## College Algebra (10th Edition)

The sequence is arithmetic. $d=-\dfrac{2}{3}$ $S_{50} = -700$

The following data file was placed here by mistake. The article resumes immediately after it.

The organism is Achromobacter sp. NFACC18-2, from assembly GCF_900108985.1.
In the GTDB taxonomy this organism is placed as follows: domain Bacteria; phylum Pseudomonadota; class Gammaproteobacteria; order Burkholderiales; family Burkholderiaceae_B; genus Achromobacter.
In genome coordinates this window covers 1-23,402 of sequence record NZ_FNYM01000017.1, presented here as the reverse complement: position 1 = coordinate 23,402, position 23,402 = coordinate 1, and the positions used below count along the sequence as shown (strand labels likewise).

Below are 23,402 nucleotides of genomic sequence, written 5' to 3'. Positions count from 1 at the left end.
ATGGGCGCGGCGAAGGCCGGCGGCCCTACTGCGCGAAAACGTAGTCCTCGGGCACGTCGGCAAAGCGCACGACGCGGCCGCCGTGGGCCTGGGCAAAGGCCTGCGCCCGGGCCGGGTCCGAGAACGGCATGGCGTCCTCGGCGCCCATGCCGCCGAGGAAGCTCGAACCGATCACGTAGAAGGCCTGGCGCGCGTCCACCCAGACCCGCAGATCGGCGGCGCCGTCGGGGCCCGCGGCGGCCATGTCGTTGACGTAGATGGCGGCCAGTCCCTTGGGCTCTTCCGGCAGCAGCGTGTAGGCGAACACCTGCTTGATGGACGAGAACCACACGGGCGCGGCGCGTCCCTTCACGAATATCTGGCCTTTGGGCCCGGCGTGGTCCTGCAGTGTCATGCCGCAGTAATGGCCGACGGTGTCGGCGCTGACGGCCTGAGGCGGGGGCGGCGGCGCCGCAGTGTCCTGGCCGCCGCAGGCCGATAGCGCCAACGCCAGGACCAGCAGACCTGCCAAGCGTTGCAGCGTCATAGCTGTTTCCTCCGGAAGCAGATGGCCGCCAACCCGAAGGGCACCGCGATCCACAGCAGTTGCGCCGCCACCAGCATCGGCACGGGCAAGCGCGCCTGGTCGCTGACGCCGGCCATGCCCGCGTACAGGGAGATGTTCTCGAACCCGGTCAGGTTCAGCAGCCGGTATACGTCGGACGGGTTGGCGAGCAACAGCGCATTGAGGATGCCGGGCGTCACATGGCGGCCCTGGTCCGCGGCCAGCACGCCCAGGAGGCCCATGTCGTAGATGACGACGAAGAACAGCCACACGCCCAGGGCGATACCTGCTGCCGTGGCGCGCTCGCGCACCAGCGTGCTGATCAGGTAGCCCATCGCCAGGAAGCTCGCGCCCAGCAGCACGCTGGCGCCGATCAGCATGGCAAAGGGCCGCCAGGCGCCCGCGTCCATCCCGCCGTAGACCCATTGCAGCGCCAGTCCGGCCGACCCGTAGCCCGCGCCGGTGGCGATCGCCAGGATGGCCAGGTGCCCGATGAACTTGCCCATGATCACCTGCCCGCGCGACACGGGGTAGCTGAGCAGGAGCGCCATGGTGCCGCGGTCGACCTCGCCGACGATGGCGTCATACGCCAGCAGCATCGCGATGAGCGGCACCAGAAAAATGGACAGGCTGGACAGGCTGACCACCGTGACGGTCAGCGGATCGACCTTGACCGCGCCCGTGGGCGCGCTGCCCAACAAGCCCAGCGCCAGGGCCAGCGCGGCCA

$\bf\text{RECALL:}$ $\bf\text{(1) Arithmetic Sequence }$ A sequence is arithmetic if there exists a common difference $d$ among consecutive terms. $d=a_n-a_{n-1}$ The sum of the first $n$ terms of an arithmetic sequence is given by the formulas: $S_n=\frac{n}{2}(a_1 +a_n)$ or $S_n=\frac{n}{2}\left(2 a_1 + (n-1)d\right)$ $\bf\text{(2) Geometric Sequence }$ A sequence is geometric if there exists a common ratio $r$ among consecutive terms. $r=\dfrac{a_n}{a_{n-1}}$ The sum of the first $n$ terms of a geometric sequence is given by the formula: $S_{n}=a_1 \cdot \dfrac{1-r^n}{1-r}$ In the formulas listed above, $d$ = common difference $r$ = common ratio $a_1$ = first term $a_n$ = nth term $n$ = number of terms $\bf\text{List the first few terms of the sequence.}$ $\bf\text{Identify the sequence as arithmetic or geometric.}$ Substitute $1, 2, 3$ for $n$ to list the first three terms: $a_1 =3-\frac{2}{3}(1)=3-\frac{2}{3} = \frac{9}{3} - \frac{2}{3} =\frac{7}{3}$ $a_2 = 3-\frac{2}{3}(2)=3-\frac{4}{3} = \frac{9}{3} - \frac{4}{3} =\frac{5}{3}$ $a_3 = 3-\frac{2}{3}(3)=3-\frac{6}{3} = \frac{9}{3} - \frac{6}{3} =\frac{3}{3}=1$ Notice that the values decrease by $\frac{2}{3}$. Thus, the sequence is arithmetic with $d=-\frac{2}{3}$. $\bf\text{Find the sum of the first 50 terms}:$ With $a_1=\dfrac{7}{3}$ and $d=-\frac{2}{3}$, solve for the sum of the first 50 terms using the formula in (1) above to obtain: $S_n = \dfrac{n}{2}\left(2a_1+(n-1)d)\right) \\S_{50} = \dfrac{50}{2}\left(2\cdot(\frac{7}{3}) + (-\frac{2}{3})(50-1)\right) \\S_{50} = 25(\frac{14}{3}+(-\frac{2}{3}) \cdot 49) \\S_{50} = 25(\frac{14}{3} -\frac{98}{3}) \\S_{50}=25(-\frac{84}{3}) \\S_{50}=25(-28) \\S_{50}=-700$